As the term comes to an end, I have started slowly passing over the reigns to Carlos and Sadie. I’ve run my last meetings, done my last interviews and have started to turn over the emails and dist lists to them.
I still have my ‘Aloha’ column to write, but I thought I would also self-indulge in a little reflection on the changes TKS has made this term. TKS has always been a very print-focused publication, which has worked alright until this term. Doing a weekly publication clearly has a very different rhythm than was needed for this term, or covering something that was changing as quickly as the pandemic was in mid-March.
The problem with that was very clear as we tried to figure out how to move online. We had a rough idea to cover the bare necessities until May but our plans, like everyone’s, changed when Knox announced we would not be coming back to campus this term. Looking back now, we should have been planning to do more while away from campus, because it’s not just breaking news that matters.
It took us time to start covering what we needed to be covering, though. And I sincerely appreciate the feedback readers gave us on what they thought we should be covering. I think now, though, we have been able to cover a lot more of the student experience this past month, and help create documentation of what Knox experienced (as is always part of our role).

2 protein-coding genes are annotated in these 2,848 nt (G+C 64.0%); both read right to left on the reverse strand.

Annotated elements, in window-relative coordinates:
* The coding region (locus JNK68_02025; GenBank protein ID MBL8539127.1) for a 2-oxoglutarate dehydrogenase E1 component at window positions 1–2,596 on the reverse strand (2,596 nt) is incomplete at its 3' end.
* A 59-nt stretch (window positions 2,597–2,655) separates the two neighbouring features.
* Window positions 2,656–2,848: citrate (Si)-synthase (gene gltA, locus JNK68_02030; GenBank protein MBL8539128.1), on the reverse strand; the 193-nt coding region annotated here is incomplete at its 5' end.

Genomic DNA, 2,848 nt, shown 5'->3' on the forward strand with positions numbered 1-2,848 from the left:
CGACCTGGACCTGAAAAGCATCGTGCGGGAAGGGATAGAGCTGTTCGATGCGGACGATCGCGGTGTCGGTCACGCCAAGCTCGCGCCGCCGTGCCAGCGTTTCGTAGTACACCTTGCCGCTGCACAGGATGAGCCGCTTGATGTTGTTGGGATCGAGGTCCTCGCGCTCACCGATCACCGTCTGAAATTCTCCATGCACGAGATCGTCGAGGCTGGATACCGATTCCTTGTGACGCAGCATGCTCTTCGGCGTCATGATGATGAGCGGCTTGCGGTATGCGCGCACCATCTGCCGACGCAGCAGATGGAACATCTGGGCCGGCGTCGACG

I also wish we could have kept some sort of weekly format. We talked earlier on about some sort of newsletter but it never ended up happening.
At the same time, this term has given us an opportunity to make some needed changes. Samuel has started his TKS Off Campus podcast and I’m looking forward to what he does with multimedia and digital reporting next year.
Some of what and how we cover things has changed too. Without events, we have had to think more about what to cover and how, which has strengthened what we call ‘enterprise reporting.’ There has also been new types of breaking and other major news that none of us on staff have ever had to cover before, including the pandemic and President Amott’s retirement and the killing of two alumni.
Our staff structure has changed this year too, earlier in response to budget cuts and now in response to the pandemic. More people are doing editing (although without physical proofing, less editing happens overall), and there is more flexibility in how an article goes from a Google Doc to being published. When it works, it makes us better able to adapt and publish quickly.
As I’ll say again in my farewell column, the staff has also stepped up a lot. Working when we aren’t on campus is harder — stories take more time, meetings are harder to coordinate, photographs are almost impossible to get. They have managed not only the job getting harder but also all the changes we have had to make, and still been students during it all as well. Which gets my applause at least.
As Carlos and Sadie figure out what they want to do for next year, they’ll have more changes to make. I think having a more solid digital foundation will help them with that. Hearing their ideas over the past few weeks, I’m looking forward to seeing what they do, and where TKS goes during the rest of this coronavirus era and beyond.